We do not want such efforts to lead to huge increases in bureaucracy, and nor should they stifle creativity or inhibit the pursuit of new ideas — we certainly don’t want biomedical research to become a giant results-verifying machine. But we do want an environment in which conclusions can be trusted and taken forward, and in which negative results of well-designed and conducted experiments are valued in and of themselves.
The role of the MRC
While everyone must accept their responsibilities in the problems and solutions of reproducibility, the MRC, as a major funder of medical research, has an important role to play.
We have already made some changes. For example, applications for funding that do not provide enough detail to judge the rigour of animal experiments are sent straight back, and our boards and panels are all instructed not to look at where a paper was published but at its content (a key component of the San Francisco Declaration on Research Assessment).
In the future we might consider increased analysis and dissemination of the outcomes of grants when they finish, in order to record negative as well as positive results. This is an additional burden on researchers, but it could provide a useful way to promulgate results that otherwise would not be published and to give credit where it’s due. Of course, this would not be allowed to jeopardise the publication of important positive results.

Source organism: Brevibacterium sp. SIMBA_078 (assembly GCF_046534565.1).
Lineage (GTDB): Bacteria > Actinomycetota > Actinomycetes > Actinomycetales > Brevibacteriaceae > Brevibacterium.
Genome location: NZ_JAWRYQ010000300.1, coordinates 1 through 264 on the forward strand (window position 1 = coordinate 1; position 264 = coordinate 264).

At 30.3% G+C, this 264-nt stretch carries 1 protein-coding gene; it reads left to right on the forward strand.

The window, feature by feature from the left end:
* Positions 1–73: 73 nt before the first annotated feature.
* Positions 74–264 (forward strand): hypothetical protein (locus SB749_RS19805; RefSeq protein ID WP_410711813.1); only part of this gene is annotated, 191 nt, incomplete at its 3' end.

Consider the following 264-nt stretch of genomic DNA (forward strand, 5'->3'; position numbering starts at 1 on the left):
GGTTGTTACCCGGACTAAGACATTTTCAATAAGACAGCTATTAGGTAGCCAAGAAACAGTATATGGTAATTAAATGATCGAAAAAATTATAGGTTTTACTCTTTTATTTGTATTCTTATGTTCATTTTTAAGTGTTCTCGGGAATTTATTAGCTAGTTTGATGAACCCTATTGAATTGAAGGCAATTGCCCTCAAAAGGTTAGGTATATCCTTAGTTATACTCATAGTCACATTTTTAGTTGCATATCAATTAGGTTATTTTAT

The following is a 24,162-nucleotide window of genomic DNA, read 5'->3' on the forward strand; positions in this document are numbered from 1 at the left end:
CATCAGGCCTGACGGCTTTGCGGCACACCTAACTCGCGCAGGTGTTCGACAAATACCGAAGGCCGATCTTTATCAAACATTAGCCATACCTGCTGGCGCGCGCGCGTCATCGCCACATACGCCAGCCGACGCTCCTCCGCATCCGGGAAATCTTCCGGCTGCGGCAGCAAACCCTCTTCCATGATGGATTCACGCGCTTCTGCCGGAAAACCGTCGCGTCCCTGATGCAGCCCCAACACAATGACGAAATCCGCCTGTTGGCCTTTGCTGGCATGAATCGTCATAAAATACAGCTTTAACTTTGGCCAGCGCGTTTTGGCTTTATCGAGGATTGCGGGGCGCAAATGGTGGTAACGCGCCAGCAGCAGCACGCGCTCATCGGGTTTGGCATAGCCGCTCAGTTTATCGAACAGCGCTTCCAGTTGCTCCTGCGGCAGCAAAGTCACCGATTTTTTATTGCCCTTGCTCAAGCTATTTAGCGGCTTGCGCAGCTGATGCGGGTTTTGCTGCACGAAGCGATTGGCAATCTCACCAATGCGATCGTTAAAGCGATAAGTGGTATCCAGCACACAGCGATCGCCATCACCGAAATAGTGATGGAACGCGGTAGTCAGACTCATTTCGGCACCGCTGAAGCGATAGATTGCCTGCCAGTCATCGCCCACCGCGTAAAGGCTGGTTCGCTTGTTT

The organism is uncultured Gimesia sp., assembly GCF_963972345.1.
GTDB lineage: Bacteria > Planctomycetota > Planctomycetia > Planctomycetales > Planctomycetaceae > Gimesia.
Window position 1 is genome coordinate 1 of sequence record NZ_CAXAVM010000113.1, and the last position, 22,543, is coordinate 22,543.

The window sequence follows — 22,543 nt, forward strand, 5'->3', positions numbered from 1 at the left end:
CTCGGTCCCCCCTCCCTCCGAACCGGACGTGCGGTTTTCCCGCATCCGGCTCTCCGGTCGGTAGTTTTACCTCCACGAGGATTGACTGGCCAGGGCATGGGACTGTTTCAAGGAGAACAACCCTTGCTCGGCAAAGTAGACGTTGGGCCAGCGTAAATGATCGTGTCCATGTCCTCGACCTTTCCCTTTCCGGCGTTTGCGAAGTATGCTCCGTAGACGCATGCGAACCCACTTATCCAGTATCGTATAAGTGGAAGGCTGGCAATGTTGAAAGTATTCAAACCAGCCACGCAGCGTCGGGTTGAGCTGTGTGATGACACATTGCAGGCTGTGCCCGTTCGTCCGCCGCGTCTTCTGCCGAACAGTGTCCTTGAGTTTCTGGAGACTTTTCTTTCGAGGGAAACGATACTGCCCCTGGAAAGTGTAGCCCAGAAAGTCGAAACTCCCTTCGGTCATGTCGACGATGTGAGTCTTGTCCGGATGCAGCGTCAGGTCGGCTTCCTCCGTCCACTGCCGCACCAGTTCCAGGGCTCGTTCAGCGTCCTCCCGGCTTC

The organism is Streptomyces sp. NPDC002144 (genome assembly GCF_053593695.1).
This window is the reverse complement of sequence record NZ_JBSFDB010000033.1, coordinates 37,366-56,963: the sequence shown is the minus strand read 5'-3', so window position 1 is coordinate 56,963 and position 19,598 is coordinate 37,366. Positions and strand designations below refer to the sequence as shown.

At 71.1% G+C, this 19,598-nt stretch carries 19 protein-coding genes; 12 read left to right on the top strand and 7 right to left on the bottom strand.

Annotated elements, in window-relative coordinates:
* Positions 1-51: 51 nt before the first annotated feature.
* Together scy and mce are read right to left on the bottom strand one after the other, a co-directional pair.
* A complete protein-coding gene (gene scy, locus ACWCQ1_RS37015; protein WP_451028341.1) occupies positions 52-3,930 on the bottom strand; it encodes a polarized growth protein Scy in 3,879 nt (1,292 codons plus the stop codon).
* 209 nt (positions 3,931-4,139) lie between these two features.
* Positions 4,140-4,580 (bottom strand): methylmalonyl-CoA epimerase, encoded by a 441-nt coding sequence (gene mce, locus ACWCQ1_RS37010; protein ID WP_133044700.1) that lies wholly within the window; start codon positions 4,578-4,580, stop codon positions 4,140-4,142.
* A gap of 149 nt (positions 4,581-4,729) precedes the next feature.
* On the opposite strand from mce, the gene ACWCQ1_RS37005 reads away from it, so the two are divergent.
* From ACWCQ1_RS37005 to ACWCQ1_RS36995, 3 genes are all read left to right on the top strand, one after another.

We might also establish additional training, to ensure that cadres of young researchers have a good understanding of the scientific method and statistical analysis, together with guidance in the skills needed to ensure scientific integrity. We are already exploring idea this with partners including the Wellcome Trust.
Finally, we could also consider supporting research into the scientific method itself. And while I wouldn’t want to see the MRC supporting research solely intended to reproduce results, we may consider incorporating elements of this into funded work.
Like our partner organisations, we will be developing and implementing changes to our own practices, as well as working alongside others to tackle this question. We’ll update you on our progress within the next year, and in the meantime I welcome the comments of colleagues. Email me at email@example.com.
 Why most published research findings are false PLOS Medicine (2005) doi:10.1371/journal.pmed.0020124
 Estimating the reproducibility of psychological science Science (2015) doi: 10.1126/science.aac4716
 Reproducibility: changing the policies and culture of cell line authentication (2015) Nature Methods doi:10.1038/nmeth.3403
No comments have been posted